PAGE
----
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Freetrade returns to crowdfunding as investors reject higher valuation

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Freetrade, which calls itself a challenger stockbroker, is set to launch its eighth crowdfunding round after reportedly failing to raise fresh investment at a higher valuation.

The UK commission-free stock trading platform has scheduled September 14 for holding its latest funding round, which will give over 17,000 existing investors the opportunity to invest in a convertible loan note.

Pre-registration for the round is now open to prospective backers on the same terms as Freetrade’s institutional investors secured earlier in 2022.

The funding will be used by Freetrade for further growth and product development, including doubling down on expanding to new markets. The UK commission-free stock has recently secured a license from the Swedish financial regulator, a big step forward in its European expansion.

Adam Dodds, CEO and Founder of Freetrade, said: “Since the start of the year we’ve seen a remarkable acceleration in our product development. Over the coming months, we’re focused on adding even more value to our subscription plans, building a product that shows that commissions in the UK are turning into a thing of the past.

Per a letter obtained by the Financial Times, Freetrade signed term sheets with new investors to inject fresh capital at a £700 million valuation. The deal was cancelled in January as investors turned wary of highly valued tech start-ups as stock markets plunged.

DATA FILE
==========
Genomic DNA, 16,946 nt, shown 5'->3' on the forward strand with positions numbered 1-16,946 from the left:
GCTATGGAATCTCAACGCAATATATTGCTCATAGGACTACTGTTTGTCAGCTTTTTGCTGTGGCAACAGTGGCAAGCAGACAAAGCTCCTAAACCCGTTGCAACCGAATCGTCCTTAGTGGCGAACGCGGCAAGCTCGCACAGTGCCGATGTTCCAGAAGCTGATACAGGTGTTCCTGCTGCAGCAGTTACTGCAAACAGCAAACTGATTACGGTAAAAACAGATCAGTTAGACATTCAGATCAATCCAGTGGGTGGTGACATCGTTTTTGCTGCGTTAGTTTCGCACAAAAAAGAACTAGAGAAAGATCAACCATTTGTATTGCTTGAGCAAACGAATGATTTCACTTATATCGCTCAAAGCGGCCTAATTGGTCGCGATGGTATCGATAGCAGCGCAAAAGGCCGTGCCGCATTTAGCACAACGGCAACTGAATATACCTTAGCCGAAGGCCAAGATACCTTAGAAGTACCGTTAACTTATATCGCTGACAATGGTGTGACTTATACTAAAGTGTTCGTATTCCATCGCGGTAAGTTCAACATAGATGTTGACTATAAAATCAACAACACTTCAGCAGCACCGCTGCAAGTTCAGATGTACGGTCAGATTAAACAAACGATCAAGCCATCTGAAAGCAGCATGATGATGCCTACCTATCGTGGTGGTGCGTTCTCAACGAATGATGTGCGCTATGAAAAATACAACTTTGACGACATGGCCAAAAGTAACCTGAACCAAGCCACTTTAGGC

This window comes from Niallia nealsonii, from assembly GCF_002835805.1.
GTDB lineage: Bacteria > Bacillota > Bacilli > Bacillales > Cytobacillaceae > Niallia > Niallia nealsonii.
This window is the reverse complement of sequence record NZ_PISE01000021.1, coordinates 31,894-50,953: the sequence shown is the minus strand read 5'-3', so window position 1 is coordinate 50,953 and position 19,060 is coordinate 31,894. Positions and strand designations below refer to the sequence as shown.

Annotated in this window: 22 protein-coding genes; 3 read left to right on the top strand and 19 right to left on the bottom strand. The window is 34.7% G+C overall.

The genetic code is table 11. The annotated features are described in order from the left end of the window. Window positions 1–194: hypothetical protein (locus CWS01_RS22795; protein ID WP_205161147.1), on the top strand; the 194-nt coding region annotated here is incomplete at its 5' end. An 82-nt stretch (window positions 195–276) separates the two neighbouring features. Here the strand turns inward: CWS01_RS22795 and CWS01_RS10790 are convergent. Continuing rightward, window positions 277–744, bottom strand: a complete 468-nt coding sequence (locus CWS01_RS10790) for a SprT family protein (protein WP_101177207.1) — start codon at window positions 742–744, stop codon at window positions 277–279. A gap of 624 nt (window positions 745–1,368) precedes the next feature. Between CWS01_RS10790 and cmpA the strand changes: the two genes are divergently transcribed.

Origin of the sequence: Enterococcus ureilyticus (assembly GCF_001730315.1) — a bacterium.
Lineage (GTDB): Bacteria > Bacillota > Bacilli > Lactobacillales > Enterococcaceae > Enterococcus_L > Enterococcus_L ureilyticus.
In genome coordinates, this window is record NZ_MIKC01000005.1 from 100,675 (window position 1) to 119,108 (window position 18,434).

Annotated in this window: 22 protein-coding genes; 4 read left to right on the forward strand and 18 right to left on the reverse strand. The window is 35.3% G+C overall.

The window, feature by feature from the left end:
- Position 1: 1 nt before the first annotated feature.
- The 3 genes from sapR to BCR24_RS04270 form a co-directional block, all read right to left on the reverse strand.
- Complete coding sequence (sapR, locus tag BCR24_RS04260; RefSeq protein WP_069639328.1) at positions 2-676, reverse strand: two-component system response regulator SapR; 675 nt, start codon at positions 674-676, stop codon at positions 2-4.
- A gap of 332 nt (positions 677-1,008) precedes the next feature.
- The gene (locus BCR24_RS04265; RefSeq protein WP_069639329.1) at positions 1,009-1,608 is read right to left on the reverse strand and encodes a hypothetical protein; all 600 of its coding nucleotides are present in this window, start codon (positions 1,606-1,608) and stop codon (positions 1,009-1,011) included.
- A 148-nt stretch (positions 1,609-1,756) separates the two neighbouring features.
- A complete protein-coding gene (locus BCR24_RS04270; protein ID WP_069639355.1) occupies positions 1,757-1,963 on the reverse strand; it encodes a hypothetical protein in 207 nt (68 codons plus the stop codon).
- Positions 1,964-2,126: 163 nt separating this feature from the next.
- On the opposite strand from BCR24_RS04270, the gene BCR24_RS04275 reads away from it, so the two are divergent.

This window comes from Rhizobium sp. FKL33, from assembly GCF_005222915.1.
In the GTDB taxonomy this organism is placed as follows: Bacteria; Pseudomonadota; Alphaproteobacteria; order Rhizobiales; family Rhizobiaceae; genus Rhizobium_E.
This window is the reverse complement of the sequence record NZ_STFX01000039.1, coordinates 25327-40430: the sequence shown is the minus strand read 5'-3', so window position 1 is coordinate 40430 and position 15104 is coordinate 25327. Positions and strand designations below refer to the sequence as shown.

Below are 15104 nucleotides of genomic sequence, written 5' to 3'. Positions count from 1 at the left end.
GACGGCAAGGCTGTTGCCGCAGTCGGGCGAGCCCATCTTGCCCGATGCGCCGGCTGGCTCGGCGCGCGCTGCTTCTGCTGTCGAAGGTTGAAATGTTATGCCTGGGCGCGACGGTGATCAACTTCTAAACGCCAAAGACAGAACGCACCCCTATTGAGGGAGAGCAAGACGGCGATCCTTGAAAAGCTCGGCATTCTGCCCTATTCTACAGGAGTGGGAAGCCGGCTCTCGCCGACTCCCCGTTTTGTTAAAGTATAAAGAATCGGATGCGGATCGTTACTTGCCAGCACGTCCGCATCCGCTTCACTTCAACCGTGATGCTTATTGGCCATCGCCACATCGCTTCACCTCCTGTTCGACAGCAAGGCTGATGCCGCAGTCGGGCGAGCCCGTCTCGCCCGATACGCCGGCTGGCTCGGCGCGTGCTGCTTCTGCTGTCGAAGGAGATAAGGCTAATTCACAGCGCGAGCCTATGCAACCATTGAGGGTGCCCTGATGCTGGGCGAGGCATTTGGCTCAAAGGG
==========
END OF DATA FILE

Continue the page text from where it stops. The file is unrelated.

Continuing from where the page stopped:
Instead, Freetrade raised £30 million in debt financing led by a clutch of existing investors. The growth funding round was bankrolled by Molten Ventures, Left Lane Capital and L Catterton. They were joined by new investors including Phoenix, an investment manager with over $100 billion in assets, and Capricorn Capital Group, a private investment firm.

The news comes as Freetrade’s growth continues to surge. The UK fintech counts roughly 1.3 million customers, and has exceeded £5 billion in year-to-date trading volumes. On top of that, Freetrade, which generated revenues of £15.1 million in 2021, saw assets under administration (AUA) grow to £1.3 billion.

Freetrade’s app offers commission-free stock investment, and is targeted mainly at millennials. The company has rebuilt its platform infrastructure for investing to allow traders to place their instant orders without having to pay a commission fee. Before that, clients were allowed to invest in stocks and ETFs, but only if they accept to execute their trades at the end of business day, otherwise the broker charges £1 per trade.

Rather than partnering with an established broker, Freetrade holds a ‘full scope firm’ license from the FCA.

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